Humidity in the home is something that many people struggle with on a daily basis. You can tell you have a humidity problem when you spot foggy windows, smell a mildewy or musty odor, or your skin just feels clammy. If humidity in your home has been present for long enough, you will see some indicators like damp spots on your walls, mold, and rotting wood. These are without a doubt serious side effects of too much moisture in the home and can be very expensive, time consuming, and nerve-wracking to remedy.
But even if you do not have any indicators of too much moisture, it is wise to take a few precautionary measures, as it will make you feel better both physically and mentally. That is why we have created this Ideabook – to show you a few tips and secrets on how to reduce the amount of humidity in your home.
There are many ways to lower the humidity in your home once you become more aware of what is raising it in the first place. But first and foremost, you need to ventilate – especially in the rooms of the home that create moisture, like the bathroom, the basement, and the kitchen. In the kitchen, humidity accumulates while cooking, especially when you are boiling something. Installing a vent above the stove or somewhere on the wall near the cooking area will easily combat the rising humidity levels. Once installed, you can turn on the vent fan whenever you start cooking. Ventilation fans work the same way in the bathroom – turn on the system while you are showering and you will notice a huge difference when you step out. Your mirror and windows will not be foggy.
Because basements tend to be muggier no matter what goes on down there, a dehumidifier would be the better option. You can leave a dehumidifier running for a few hours a day to reduce the overall moisture in the air.
We all know the multiple benefits that house plants have on the psyche and the aesthetic of the home, but did you also know that certain species of plants actually help to reduce the amount of moisture in the air? That's right – certain tropical plants called epiphytes get most to all of their water from the air instead of through their roots.
Plants like the English Ivy, Peace Lily, Reed Palm, Boston Fern, and Tillandsia will help you take some of that moisture from the air and put it towards a better use. These plants are also perfect to get if you have a particularly black thumb, as you will not have to worry about caring for them as much as you would need to with a plant that requires daily watering.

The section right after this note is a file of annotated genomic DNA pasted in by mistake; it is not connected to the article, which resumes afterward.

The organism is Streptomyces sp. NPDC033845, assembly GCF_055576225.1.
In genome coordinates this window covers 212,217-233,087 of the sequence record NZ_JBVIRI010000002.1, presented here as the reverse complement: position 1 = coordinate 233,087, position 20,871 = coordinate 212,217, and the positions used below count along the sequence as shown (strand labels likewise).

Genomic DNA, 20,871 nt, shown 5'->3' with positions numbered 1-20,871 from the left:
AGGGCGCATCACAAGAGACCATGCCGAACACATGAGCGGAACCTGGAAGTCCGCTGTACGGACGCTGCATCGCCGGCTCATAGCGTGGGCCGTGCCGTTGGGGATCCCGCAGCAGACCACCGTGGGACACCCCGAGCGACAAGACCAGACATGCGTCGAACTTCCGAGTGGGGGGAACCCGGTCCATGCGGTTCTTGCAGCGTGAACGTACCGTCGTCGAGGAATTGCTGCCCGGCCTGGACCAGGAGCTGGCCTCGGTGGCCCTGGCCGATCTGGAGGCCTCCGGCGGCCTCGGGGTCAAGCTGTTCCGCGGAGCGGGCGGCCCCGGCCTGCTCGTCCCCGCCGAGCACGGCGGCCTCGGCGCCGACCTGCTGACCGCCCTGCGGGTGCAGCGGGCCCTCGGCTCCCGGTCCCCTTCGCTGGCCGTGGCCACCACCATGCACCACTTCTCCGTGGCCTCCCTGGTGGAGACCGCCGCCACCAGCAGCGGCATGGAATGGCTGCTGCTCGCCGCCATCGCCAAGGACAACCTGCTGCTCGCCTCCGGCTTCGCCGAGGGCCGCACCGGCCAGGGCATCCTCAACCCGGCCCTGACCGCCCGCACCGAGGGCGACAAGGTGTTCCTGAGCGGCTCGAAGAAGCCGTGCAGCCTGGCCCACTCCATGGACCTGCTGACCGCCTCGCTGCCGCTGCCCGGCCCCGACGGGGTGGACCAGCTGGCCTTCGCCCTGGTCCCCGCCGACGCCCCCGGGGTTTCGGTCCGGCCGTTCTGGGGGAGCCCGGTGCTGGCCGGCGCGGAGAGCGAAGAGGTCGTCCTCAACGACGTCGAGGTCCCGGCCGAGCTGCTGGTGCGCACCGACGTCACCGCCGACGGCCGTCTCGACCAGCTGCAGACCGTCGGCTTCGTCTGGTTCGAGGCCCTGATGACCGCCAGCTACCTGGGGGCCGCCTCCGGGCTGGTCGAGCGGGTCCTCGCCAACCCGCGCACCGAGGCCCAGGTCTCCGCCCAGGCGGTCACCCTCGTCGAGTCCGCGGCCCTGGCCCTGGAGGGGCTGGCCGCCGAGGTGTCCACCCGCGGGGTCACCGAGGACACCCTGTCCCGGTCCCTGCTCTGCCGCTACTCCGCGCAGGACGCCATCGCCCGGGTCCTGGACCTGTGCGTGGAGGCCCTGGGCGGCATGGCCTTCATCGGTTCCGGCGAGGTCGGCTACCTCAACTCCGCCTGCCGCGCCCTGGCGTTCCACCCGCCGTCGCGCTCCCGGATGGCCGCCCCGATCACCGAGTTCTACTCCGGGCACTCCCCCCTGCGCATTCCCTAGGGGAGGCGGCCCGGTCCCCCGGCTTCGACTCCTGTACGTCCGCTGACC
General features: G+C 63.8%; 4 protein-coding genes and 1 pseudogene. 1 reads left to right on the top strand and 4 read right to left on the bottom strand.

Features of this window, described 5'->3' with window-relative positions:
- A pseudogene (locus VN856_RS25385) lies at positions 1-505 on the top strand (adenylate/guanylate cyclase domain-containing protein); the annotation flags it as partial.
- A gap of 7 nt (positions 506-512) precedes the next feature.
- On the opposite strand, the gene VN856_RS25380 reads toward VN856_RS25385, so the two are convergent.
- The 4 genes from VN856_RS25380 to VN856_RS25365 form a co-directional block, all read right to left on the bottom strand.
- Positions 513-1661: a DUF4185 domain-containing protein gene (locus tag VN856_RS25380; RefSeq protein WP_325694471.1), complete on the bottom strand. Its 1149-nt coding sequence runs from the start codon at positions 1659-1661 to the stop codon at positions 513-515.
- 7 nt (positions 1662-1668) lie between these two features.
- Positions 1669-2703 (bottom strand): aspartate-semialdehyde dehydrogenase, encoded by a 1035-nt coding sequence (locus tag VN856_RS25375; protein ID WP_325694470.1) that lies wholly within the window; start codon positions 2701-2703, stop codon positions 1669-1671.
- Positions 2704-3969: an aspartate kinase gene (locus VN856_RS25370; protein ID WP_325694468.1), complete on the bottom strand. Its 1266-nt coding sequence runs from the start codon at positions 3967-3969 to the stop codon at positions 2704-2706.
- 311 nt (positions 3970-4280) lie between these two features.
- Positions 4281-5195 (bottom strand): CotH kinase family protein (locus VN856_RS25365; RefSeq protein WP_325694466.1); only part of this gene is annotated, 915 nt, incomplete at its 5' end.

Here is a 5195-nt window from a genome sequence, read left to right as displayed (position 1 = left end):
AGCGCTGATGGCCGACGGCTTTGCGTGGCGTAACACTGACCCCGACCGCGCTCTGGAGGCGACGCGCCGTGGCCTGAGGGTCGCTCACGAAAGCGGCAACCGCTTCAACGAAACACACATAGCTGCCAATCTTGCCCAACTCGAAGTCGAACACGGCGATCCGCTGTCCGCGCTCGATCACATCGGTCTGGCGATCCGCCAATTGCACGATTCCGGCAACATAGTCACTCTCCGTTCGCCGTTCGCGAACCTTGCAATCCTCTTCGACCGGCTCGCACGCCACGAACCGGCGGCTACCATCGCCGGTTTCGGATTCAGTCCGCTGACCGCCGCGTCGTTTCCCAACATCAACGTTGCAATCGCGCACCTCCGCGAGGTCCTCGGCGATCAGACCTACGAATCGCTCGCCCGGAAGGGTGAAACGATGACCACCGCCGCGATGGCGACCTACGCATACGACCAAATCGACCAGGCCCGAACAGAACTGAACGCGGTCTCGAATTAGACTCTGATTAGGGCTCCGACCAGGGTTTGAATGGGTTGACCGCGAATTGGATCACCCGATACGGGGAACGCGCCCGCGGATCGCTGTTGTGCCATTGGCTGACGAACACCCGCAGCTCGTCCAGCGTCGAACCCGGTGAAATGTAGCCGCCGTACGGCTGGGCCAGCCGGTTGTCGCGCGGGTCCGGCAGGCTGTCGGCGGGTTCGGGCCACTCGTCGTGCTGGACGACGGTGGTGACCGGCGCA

Along with installing ventilators and adding a few moisture-sucking plants to your home, you may need to change some aspects of your home structurally. This involves insulation. The addition of wrap or tubular insulation on pipes in the home will help you tremendously. Because of the warm surrounding air and the cold water of toilet tanks or water pipes, condensation builds up on the outer surfaces of these areas. Applying insulation to cold water pipes will help to decrease the sweating on the outside and subsequently keep that water from entering your air supply.
Cold surfaces such as windows will also develop condensation. To combat this type of sweating, you can install storm windows, add plastic film to the window, make any minor repairs in cracks around the window if they are present, or by installing weather stripping or caulking the interior edges of the window.
The tricky thing about humidity is that we do not always know when the levels in our homes are higher than they should be. This is especially true if you live in a naturally warmer and more humid climate. But luckily, there is a way to combat this as well. You can install humidity sensors anywhere in the home that will let you know the water to air ratio of whichever room you put them in.
You can buy a humidity sensor in just about any hardware store you can find. The best places to install these sensors are areas that do not mainly contribute to the humidity of the home – so don't worry about placing them in the bathroom because you already know your hot and steamy showers will make moisture levels rise. Instead, place them somewhere innocuous like the media room.
Installing an air conditioning system in the home works a lot like a dehumidifier does, except the air conditioner does not remove moisture from the air, but regulates it. Air conditioners have an evaporator coil inside them that condenses water vapor from the air in process that you have seen when condensation shows up on the outside of a cold glass of water.
The air conditioner takes in the hot, moist air from your home, where it then comes into contact with the cold evaporator coil. The moisture then turns into liquid water, which is condensed out of the air, making your home less humid. The moisture that the air conditioner collects then goes to a drain and is sent outside of the home.
There are also ways of reducing humidity in your home through more natural means. This could simply mean installing a window where there needs to be one. For example, if you do not want to go through all the trouble of installing a ventilation system in the kitchen, but you do not have enough windows in the space either, you might consider adding in another one, perhaps above the sink. Installing a window takes a lot less time to do and it is also more cost effective than a ventilation system, so it will save you money down the road and also add to the aesthetics of your home and help to increase the amount of natural light that comes in.
You can also do the simplest thing of all and just place a table fan in the kitchen or in the bathroom in front of a window so that it can blow the moist air outside.
If you found this article interesting, why not check out how plants can help you to have a happier, healthier home!